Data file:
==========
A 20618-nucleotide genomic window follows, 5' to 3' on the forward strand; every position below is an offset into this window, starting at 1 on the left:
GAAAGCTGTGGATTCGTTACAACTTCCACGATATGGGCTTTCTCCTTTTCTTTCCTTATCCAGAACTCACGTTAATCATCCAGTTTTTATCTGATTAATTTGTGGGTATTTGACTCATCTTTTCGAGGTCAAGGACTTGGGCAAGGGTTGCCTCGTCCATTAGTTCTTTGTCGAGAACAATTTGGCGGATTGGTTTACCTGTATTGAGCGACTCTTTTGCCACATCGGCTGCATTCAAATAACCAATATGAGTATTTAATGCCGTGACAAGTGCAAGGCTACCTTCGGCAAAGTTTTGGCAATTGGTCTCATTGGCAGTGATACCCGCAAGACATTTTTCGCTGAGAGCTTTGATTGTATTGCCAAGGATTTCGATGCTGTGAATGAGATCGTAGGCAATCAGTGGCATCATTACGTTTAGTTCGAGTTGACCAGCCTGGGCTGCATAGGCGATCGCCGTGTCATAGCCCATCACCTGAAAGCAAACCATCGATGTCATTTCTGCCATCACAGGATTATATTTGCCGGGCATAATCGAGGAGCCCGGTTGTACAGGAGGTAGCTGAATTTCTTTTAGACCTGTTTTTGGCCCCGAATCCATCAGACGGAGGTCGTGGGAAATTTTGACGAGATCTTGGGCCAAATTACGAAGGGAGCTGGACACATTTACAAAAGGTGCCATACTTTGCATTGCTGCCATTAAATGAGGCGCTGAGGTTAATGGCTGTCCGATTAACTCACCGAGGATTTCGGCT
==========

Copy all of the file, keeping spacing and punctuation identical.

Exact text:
A 20618-nucleotide genomic window follows, 5' to 3' on the forward strand; every position below is an offset into this window, starting at 1 on the left:
GAAAGCTGTGGATTCGTTACAACTTCCACGATATGGGCTTTCTCCTTTTCTTTCCTTATCCAGAACTCACGTTAATCATCCAGTTTTTATCTGATTAATTTGTGGGTATTTGACTCATCTTTTCGAGGTCAAGGACTTGGGCAAGGGTTGCCTCGTCCATTAGTTCTTTGTCGAGAACAATTTGGCGGATTGGTTTACCTGTATTGAGCGACTCTTTTGCCACATCGGCTGCATTCAAATAACCAATATGAGTATTTAATGCCGTGACAAGTGCAAGGCTACCTTCGGCAAAGTTTTGGCAATTGGTCTCATTGGCAGTGATACCCGCAAGACATTTTTCGCTGAGAGCTTTGATTGTATTGCCAAGGATTTCGATGCTGTGAATGAGATCGTAGGCAATCAGTGGCATCATTACGTTTAGTTCGAGTTGACCAGCCTGGGCTGCATAGGCGATCGCCGTGTCATAGCCCATCACCTGAAAGCAAACCATCGATGTCATTTCTGCCATCACAGGATTATATTTGCCGGGCATAATCGAGGAGCCCGGTTGTACAGGAGGTAGCTGAATTTCTTTTAGACCTGTTTTTGGCCCCGAATCCATCAGACGGAGGTCGTGGGAAATTTTGACGAGATCTTGGGCCAAATTACGAAGGGAGCTGGACACATTTACAAAAGGTGCCATACTTTGCATTGCTGCCATTAAATGAGGCGCTGAGGTTAATGGCTGTCCGATTAACTCACCGAGGATTTCGGCT